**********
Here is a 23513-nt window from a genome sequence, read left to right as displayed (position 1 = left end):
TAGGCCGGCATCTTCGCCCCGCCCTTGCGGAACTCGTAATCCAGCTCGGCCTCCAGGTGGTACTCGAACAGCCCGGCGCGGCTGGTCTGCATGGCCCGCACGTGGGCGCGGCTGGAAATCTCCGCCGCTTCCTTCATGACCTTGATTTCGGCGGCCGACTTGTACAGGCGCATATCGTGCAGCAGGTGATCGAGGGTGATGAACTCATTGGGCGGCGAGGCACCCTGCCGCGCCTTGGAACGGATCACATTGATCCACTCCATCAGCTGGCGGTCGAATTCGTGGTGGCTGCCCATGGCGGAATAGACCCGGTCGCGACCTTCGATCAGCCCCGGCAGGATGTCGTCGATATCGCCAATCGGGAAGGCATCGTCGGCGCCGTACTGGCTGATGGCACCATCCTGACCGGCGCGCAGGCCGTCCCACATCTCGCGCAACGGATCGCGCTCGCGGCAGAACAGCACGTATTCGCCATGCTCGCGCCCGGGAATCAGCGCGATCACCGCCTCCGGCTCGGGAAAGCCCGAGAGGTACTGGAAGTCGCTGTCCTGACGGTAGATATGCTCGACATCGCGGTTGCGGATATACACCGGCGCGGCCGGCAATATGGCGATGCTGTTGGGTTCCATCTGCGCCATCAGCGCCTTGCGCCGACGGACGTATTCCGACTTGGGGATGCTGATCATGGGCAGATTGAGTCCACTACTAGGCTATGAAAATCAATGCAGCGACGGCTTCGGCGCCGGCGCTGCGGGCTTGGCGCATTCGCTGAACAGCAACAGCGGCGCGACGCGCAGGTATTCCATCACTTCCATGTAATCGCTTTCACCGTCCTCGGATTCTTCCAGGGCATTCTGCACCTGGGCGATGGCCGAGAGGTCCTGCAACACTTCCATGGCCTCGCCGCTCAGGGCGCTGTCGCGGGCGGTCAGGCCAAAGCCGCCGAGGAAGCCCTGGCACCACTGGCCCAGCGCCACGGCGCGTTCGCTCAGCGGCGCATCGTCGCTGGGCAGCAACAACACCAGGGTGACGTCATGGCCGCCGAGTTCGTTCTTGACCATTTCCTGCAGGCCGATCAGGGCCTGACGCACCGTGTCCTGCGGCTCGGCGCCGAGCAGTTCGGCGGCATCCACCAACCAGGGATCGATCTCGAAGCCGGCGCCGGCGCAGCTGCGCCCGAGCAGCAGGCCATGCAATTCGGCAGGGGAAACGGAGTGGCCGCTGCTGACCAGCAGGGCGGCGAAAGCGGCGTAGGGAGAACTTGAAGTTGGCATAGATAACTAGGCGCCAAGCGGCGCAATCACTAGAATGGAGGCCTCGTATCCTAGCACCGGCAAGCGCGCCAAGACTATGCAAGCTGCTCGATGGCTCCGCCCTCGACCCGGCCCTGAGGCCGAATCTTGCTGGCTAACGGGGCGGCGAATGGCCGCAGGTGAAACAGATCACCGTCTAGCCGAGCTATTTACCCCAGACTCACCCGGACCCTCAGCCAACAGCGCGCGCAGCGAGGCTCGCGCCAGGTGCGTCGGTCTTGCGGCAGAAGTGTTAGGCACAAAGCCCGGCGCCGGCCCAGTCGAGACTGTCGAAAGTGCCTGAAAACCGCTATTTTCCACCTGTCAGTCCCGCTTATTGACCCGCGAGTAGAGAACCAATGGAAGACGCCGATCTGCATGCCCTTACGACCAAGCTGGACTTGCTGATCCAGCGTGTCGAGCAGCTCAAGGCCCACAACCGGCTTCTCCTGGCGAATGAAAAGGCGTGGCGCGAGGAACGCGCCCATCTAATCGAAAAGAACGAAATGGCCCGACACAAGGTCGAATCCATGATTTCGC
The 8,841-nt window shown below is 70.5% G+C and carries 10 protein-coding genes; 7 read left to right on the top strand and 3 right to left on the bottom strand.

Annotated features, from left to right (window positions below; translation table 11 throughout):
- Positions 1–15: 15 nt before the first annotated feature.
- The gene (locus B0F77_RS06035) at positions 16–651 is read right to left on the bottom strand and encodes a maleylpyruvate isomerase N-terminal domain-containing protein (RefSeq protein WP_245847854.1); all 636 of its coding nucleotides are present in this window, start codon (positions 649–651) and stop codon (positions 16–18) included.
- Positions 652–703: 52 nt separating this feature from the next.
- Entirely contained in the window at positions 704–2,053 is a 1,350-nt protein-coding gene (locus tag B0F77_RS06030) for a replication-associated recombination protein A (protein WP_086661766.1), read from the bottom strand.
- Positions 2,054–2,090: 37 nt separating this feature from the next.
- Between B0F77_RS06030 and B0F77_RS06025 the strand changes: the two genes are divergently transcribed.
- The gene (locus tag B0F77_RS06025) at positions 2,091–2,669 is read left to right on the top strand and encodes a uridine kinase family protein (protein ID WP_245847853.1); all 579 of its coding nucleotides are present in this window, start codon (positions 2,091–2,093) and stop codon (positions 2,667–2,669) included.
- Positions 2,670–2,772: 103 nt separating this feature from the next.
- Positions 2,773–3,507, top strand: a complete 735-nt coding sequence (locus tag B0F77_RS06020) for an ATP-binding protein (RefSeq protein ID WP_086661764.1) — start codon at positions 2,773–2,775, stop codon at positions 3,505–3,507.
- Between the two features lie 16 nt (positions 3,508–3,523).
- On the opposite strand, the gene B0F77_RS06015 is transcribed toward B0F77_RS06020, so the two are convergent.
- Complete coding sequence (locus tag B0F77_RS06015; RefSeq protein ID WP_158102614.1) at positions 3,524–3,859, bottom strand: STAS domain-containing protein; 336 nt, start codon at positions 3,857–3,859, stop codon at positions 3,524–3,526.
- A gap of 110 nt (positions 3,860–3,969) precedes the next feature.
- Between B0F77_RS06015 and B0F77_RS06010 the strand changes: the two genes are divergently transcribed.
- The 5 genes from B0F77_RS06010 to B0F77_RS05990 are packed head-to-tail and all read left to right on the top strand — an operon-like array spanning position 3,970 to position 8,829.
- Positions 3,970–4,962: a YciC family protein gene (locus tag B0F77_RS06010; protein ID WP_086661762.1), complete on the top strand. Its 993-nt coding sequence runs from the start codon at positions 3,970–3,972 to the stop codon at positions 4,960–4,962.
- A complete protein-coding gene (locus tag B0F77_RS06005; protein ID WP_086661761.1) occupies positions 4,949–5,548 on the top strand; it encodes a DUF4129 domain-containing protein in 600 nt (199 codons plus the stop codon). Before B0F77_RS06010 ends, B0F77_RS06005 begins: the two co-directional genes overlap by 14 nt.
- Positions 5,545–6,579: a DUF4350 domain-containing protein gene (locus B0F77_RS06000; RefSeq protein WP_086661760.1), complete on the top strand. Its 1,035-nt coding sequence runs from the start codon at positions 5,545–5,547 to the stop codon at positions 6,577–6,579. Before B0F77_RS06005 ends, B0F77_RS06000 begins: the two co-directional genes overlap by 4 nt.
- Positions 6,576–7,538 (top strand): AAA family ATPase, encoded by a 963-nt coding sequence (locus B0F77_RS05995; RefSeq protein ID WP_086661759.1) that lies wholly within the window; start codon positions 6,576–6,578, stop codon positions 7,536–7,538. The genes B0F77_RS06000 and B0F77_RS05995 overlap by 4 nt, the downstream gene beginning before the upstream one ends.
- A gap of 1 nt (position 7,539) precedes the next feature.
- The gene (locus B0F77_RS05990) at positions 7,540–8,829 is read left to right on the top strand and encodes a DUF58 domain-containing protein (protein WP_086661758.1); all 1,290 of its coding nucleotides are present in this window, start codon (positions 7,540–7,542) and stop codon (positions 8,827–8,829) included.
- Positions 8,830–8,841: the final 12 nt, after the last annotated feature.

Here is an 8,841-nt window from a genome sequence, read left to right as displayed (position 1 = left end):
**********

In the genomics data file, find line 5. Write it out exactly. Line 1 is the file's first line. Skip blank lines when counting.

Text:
- Positions 1–15: 15 nt before the first annotated feature.